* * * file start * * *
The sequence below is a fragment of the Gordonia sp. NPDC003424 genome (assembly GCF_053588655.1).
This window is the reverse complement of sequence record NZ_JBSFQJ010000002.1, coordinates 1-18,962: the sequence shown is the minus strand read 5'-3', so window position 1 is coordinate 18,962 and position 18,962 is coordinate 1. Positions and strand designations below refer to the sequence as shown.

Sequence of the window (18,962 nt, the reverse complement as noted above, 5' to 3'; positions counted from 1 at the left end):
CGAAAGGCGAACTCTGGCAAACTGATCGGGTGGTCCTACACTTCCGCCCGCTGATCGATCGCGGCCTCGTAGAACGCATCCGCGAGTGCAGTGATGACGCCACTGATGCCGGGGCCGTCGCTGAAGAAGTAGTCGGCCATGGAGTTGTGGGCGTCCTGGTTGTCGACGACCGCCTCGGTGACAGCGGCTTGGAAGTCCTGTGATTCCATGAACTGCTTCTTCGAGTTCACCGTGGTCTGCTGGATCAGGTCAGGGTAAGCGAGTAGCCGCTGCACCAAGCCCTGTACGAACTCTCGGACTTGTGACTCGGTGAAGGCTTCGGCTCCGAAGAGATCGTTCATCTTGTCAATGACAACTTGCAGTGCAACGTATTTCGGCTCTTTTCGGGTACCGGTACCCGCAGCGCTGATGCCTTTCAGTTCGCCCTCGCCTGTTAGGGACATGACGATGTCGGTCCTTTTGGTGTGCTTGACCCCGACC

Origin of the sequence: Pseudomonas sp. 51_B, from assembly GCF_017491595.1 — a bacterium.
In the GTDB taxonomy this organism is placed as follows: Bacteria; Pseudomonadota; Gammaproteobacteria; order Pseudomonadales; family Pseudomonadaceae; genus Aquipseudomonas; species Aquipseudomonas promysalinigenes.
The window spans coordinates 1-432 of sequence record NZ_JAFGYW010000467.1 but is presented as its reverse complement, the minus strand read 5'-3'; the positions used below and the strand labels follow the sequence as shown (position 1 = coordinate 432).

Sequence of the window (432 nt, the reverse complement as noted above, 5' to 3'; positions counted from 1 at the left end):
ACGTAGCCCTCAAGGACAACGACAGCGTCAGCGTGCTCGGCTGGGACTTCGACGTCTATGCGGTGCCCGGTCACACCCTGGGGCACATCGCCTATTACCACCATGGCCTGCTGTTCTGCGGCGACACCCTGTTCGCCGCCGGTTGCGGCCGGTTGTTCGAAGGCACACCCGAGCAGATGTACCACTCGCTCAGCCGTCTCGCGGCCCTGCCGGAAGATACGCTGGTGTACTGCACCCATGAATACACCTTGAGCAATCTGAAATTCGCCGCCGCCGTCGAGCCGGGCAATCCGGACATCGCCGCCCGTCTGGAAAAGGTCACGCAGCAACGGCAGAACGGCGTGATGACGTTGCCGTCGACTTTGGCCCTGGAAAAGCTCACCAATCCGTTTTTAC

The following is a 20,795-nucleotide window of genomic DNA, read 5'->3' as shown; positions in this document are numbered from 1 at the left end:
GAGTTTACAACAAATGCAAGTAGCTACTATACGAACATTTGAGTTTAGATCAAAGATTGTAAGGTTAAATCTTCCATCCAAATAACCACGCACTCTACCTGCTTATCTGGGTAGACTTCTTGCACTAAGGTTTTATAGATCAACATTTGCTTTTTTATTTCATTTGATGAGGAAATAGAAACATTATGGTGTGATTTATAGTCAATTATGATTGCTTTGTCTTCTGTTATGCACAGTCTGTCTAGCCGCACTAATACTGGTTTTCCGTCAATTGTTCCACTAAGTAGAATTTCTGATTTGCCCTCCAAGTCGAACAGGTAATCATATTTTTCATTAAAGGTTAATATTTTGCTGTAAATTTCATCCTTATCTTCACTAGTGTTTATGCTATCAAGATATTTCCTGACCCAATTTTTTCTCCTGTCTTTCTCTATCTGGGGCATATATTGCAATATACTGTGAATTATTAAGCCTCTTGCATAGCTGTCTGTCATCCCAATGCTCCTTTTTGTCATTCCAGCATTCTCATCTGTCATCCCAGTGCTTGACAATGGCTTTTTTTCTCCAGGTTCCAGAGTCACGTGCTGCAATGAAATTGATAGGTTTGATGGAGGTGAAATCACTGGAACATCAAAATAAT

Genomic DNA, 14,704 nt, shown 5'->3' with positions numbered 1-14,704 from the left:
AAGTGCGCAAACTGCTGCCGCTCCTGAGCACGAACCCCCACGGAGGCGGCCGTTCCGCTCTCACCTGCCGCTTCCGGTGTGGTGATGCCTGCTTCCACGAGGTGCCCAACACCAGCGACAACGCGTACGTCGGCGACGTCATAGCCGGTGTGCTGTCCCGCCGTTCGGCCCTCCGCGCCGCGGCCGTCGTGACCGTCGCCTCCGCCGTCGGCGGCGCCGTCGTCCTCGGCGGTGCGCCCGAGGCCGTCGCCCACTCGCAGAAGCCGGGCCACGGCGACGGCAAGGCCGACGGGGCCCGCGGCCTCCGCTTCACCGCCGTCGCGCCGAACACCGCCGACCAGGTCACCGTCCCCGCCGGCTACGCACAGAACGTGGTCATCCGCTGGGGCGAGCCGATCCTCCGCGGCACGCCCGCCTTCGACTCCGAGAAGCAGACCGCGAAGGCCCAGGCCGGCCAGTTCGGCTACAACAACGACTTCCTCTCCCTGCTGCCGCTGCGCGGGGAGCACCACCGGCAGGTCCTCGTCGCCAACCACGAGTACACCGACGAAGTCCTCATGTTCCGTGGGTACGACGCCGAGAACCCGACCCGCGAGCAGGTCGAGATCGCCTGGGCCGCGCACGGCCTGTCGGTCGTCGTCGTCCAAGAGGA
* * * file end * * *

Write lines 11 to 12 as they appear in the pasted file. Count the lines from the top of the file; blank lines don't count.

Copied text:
GAGTTTACAACAAATGCAAGTAGCTACTATACGAACATTTGAGTTTAGATCAAAGATTGTAAGGTTAAATCTTCCATCCAAATAACCACGCACTCTACCTGCTTATCTGGGTAGACTTCTTGCACTAAGGTTTTATAGATCAACATTTGCTTTTTTATTTCATTTGATGAGGAAATAGAAACATTATGGTGTGATTTATAGTCAATTATGATTGCTTTGTCTTCTGTTATGCACAGTCTGTCTAGCCGCACTAATACTGGTTTTCCGTCAATTGTTCCACTAAGTAGAATTTCTGATTTGCCCTCCAAGTCGAACAGGTAATCATATTTTTCATTAAAGGTTAATATTTTGCTGTAAATTTCATCCTTATCTTCACTAGTGTTTATGCTATCAAGATATTTCCTGACCCAATTTTTTCTCCTGTCTTTCTCTATCTGGGGCATATATTGCAATATACTGTGAATTATTAAGCCTCTTGCATAGCTGTCTGTCATCCCAATGCTCCTTTTTGTCATTCCAGCATTCTCATCTGTCATCCCAGTGCTTGACAATGGCTTTTTTTCTCCAGGTTCCAGAGTCACGTGCTGCAATGAAATTGATAGGTTTGATGGAGGTGAAATCACTGGAACATCAAAATAAT

Genomic DNA, 14,704 nt, shown 5'->3' with positions numbered 1-14,704 from the left: